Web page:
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Joshua Tree National Park

photo is courtesy of Jacob Patrick Bryan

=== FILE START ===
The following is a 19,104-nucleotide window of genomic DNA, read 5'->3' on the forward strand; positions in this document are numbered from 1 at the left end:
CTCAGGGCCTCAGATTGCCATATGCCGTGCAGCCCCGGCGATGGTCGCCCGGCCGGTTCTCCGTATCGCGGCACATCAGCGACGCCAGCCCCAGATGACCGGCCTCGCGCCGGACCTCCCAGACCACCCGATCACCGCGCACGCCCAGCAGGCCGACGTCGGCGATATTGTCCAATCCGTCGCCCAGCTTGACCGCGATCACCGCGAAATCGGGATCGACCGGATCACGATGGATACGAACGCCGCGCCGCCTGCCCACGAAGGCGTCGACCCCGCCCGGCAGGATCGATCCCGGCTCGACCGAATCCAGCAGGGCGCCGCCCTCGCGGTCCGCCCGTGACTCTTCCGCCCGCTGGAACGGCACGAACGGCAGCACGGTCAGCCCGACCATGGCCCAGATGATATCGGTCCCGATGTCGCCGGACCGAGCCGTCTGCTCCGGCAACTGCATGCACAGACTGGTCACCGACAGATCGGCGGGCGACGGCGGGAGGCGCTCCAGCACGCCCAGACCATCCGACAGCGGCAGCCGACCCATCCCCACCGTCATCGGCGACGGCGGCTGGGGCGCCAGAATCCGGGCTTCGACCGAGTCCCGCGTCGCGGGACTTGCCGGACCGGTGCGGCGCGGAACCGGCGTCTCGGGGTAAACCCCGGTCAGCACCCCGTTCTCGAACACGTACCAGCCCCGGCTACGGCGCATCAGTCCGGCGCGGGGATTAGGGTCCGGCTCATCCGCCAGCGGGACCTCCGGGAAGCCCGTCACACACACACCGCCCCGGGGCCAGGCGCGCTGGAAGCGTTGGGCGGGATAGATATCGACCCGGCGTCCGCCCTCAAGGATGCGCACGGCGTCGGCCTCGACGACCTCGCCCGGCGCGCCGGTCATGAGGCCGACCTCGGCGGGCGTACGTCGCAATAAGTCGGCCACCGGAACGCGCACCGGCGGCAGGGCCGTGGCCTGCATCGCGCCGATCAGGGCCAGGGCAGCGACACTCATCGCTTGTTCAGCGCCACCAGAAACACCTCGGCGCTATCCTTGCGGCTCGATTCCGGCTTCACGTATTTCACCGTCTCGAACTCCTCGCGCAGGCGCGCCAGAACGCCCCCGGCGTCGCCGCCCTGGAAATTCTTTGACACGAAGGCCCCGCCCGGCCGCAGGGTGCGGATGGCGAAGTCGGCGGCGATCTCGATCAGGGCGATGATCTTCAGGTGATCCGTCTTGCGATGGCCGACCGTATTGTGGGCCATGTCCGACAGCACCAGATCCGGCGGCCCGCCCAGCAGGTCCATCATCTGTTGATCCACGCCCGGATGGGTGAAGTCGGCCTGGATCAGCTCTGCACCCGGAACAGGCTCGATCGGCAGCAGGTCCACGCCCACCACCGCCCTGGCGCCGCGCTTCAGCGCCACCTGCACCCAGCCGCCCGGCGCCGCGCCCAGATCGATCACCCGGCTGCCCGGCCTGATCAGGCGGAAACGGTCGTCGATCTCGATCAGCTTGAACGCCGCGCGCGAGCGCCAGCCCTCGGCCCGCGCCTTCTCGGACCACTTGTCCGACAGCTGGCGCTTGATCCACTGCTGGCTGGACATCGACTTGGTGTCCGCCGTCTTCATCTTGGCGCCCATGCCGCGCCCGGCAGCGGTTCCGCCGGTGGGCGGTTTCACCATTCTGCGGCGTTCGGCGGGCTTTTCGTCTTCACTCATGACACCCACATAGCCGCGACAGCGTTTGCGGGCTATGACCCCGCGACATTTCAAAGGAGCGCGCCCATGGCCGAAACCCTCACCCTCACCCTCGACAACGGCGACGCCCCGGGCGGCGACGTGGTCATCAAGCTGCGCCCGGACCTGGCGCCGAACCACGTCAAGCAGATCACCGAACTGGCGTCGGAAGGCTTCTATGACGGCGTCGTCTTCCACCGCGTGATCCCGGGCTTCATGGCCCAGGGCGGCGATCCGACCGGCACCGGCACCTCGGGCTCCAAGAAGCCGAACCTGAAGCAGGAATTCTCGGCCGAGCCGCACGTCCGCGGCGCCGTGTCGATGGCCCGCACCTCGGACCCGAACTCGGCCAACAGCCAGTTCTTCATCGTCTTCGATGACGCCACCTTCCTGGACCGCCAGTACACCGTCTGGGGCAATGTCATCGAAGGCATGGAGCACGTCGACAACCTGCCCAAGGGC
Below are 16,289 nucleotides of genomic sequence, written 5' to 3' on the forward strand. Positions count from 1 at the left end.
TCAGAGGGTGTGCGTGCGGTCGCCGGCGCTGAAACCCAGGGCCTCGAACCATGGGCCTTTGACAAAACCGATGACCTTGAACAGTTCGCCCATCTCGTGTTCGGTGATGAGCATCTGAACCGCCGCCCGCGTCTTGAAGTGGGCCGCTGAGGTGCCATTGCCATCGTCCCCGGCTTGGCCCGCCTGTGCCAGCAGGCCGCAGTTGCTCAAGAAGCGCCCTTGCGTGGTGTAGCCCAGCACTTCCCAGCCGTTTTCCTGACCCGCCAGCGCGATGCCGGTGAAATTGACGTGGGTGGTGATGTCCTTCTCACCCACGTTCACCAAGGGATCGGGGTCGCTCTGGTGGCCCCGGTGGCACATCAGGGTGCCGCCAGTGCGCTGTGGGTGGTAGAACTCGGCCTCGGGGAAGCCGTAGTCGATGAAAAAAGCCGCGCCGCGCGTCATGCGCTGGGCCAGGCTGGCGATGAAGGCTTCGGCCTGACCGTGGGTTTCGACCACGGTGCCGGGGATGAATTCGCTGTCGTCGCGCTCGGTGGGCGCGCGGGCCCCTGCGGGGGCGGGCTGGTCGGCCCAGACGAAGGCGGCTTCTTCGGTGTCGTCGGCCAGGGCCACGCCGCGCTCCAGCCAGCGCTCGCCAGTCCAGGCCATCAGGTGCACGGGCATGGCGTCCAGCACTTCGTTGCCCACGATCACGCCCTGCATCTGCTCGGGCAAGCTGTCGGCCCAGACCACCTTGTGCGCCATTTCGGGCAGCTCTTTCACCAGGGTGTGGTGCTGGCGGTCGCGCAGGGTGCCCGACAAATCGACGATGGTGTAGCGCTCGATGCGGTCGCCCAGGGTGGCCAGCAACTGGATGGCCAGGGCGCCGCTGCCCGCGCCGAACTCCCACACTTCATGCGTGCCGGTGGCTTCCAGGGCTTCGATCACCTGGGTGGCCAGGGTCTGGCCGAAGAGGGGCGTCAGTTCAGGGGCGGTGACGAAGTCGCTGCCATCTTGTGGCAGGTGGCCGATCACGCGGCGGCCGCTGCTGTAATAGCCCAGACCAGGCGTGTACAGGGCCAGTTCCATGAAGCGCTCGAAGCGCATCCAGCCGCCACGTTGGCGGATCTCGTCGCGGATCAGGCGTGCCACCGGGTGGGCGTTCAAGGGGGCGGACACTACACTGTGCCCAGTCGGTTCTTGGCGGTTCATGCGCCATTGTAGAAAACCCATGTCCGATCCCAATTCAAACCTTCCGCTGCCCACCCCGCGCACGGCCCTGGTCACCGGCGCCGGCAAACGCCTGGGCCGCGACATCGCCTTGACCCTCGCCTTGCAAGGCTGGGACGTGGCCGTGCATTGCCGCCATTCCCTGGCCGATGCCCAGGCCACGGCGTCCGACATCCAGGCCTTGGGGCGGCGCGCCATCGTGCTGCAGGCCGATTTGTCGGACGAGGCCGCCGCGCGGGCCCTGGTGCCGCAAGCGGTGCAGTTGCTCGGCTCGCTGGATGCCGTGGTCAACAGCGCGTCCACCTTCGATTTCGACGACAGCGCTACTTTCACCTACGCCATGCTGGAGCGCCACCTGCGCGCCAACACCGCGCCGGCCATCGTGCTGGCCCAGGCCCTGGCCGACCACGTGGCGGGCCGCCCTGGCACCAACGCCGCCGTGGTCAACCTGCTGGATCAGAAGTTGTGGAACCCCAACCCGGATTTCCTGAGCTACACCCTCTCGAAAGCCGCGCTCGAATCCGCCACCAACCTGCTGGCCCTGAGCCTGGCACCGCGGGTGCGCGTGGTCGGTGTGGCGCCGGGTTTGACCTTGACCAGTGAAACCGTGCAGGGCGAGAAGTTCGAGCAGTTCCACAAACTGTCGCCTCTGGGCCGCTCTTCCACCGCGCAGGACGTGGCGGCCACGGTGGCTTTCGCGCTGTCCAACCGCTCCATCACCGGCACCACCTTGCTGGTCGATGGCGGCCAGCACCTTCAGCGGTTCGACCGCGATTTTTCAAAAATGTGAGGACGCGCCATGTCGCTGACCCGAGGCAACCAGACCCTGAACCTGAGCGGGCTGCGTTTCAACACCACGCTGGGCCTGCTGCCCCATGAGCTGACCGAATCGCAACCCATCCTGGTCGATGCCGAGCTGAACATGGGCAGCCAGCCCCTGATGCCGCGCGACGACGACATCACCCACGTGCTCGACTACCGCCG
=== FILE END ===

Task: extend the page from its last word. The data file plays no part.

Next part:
Joshua Tree National Park is eclectic. It’s like no other place on earth, due to it proximity to a unique confluence of three distinct California ecosystems: the Colorado desert, the Little San Bernadino Mountains, which lie above 4,000 feet above sea level and the Mojave desert, which is characterized by the park’s namesake, the Joshua Tree – a member of the yucca family, which can live up to a hundred years old, and relies on it’s symbiotic partner, the yucca moth, for pollination. In Joshua Tree, you’re free to explore 550,000 acres of wilderness, home to some of our world’s most unique and well-adapted plants and animals, including over 750 species of vascular plants, the desert big horn sheep, mountain lion, six species of rattlesnake, eighteen species of lizards over 250 species of birds, all of whom call this wild and pristine landscape home.